Still jolly, after all these years
If the wishes of those who have made the “nice” list this year are, in fact, fulfilled by Santa this year, his sleigh cargo is going to resemble a surrealist mix of multi-colored plastic arsenal and a hatchery.
That’s his conclusion after several weeks of visiting with children at the Crossroads Mall.
“They’re asking for Nerf guns and Hatchimals,” Santa said. “At least half of them want those.”
Some of the other half of the “nice” list children are asking for tablets — Santa is of course giving that gift-giving idea a thumbs up, just not quite in the way they might imagine.
“I ask them what type of paper they want, white or yellow. Do they want the 26-sheet or the 64-sheet one? Do they want a pencil or a pen?” Santa said. “I get a lot of thumbs up from parents.”
Todd Constable, of Fort Dodge, brought his son, Joe Constable, to visit with the Jolly Old Elf on Saturday.
It’s a family tradition.
“I don’t think we’ve ever missed a year,” Todd Constable said.
Santa can extract critical intel about children’s wish lists that their parents may not have a high enough level of security to obtain.
“They don’t tell us what they want,” Constable told Santa, “but they tell you what they want.”
This, of course, is mutually beneficial. After all, not every present under the tree is from Santa. Parents, grandparents, siblings and friends get to give them too. Eavesdropping on the conversation with Santa is considered perfectly acceptable by the National Institute of Santa, which sets guidelines for interactions with Santa.
Barrett Eilander, 2, of Bondurant, came to visit with Santa with his mom, Jenna Nemitz.
They’ve made the visit before.
“I have pictures of being here,” she said.
While the secret whisperings may have been out of hearing range, she shared what her son was planning to ask for.
“He loves choo choo trains,” she said. “Choo choo trains and blocks, anything he can build with.”
Her own list was short.
“I just want a Merry Christmas,” she said. “Just quality time with my family.”
Many area residents have expressed concern to Santa about the lack of snow cover in the area.
“The sleigh has special runners on it,” Santa said. “They are capable of safe, soft and very quiet landings on all roofing surfaces. In addition, the reindeer have special hoof covers made from the same material so they’re also safe, soft and quiet.”
Rudolph, along with rest of the crew, are in tip top shape.
“They’ve been working out,” Santa said. “They’re at a secret location here stateside. We’ve been taking advantage of the nice weather.”
Santa would like to address recent rumors that have been circulating on the internet that he will be unable to visit homes that lack brick chimneys and fireplaces.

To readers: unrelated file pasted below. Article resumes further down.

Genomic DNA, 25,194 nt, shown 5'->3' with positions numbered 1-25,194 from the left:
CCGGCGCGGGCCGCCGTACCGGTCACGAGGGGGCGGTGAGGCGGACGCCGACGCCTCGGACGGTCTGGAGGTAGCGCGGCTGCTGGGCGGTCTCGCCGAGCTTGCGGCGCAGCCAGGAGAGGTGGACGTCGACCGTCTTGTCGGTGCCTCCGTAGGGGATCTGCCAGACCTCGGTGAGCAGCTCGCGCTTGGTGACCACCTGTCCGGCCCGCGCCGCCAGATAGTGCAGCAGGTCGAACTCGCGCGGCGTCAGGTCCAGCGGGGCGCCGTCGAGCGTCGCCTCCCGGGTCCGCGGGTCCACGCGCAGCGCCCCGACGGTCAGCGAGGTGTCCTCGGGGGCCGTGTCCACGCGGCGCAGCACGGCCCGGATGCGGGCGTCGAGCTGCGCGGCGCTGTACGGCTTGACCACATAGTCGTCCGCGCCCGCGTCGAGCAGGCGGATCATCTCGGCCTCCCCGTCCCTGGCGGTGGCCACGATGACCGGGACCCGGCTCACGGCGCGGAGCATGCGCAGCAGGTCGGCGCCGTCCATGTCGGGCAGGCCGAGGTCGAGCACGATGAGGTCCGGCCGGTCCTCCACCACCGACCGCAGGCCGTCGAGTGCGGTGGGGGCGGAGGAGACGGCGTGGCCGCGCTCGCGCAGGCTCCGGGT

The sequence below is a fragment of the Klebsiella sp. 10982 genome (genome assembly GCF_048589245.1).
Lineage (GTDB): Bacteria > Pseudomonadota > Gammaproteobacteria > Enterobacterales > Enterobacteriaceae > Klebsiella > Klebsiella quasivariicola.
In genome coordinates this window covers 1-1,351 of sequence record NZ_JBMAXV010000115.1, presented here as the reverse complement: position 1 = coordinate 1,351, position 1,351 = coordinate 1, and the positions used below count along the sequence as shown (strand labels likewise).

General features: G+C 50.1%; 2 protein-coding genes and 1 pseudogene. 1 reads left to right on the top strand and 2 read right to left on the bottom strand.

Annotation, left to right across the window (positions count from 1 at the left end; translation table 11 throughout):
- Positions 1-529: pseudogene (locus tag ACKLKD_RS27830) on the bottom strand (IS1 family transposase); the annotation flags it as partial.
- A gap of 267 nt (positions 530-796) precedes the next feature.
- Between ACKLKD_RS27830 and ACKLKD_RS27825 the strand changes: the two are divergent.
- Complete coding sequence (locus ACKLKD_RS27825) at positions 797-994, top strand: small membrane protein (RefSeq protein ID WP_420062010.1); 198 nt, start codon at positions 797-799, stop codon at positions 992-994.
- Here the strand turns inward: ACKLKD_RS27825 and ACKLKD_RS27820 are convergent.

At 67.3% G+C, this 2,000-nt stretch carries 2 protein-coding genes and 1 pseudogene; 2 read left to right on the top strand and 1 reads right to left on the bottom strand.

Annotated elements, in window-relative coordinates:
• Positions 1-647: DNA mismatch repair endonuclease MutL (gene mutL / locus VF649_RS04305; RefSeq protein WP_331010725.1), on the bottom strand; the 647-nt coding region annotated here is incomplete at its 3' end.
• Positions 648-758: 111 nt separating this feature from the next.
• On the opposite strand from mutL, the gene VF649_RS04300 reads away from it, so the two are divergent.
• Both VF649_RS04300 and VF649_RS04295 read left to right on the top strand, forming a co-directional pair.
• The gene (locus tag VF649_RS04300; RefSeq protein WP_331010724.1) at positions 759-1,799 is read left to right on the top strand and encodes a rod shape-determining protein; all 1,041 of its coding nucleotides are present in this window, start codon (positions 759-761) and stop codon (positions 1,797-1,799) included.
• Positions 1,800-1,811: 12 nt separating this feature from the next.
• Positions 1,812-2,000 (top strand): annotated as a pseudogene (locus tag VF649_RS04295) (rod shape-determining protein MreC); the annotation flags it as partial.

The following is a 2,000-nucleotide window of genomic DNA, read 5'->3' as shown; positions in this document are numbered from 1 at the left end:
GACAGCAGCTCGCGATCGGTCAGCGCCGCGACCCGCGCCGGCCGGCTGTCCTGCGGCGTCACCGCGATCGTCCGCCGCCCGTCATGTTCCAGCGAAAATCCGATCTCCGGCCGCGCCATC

“Those are,” Santa said, “just that, ugly rumors started by the Grinch. I always tell children, look on your roof, you do have a chimney, it’s a little silver thing that leads to the furnace. It’s a little more dangerous since those things can kick on at any time, but I take the risk because I want to make sure everyone gets a visit.”
There have been a few, well, close calls.
“I bring extra pants along,” he said. “The suit isn’t completely fire proof, just fire resistant.”
Santa also clarified that, yes, he still likes cookies, he still loves milk, and the reindeer really do love the carrots. What he can’t eat during his Christmas delivery is saved for the rest of the month and he does share them with the elves.
Santa has many helpers.
Tim Elliott, of Fort Dodge, was among those. He was helping his friend Brittany Kalvig, 17, shop Saturday.
She had purchased a large stuffed elephant that was almost as tall as her. Elliott carried it on his shoulders.
“I was not going to make her lug this thing,” he said. “I’m just a pack mule.”
The two friends were a bit at odds about stopping to visit with Santa.
“I wasn’t going to,” Elliott said.
“I got a little helper,” she said. “I got faith.”
Santa settled the issue when he got up and approached them.
Apparently, Elliott’s stocking cap caught his attention for the same reason that Lambeau Field in Green Bay, Wisconsin, has to clean thousands of lumps of coal from the bleachers every year.
“Not only are you carrying an elephant on your back,” Santa told him, “but you’re wearing a Green Bay Packers cap. You’re a brave man.”
Santa would not confirm or deny Elliott’s naughty or nice status after their meeting. He did, however, hint that Elliott would be finding a new stocking cap under the tree.
A Minnesota Vikings one.
Santa will be enjoying his last day at the Crossroads Mall today from 10 a.m. to 3 p.m. After a short nap in the VIP lounge at the Fort Dodge Regional Airport, he will depart for his rounds.
“As they say” Santa said, “a long winter’s nap.”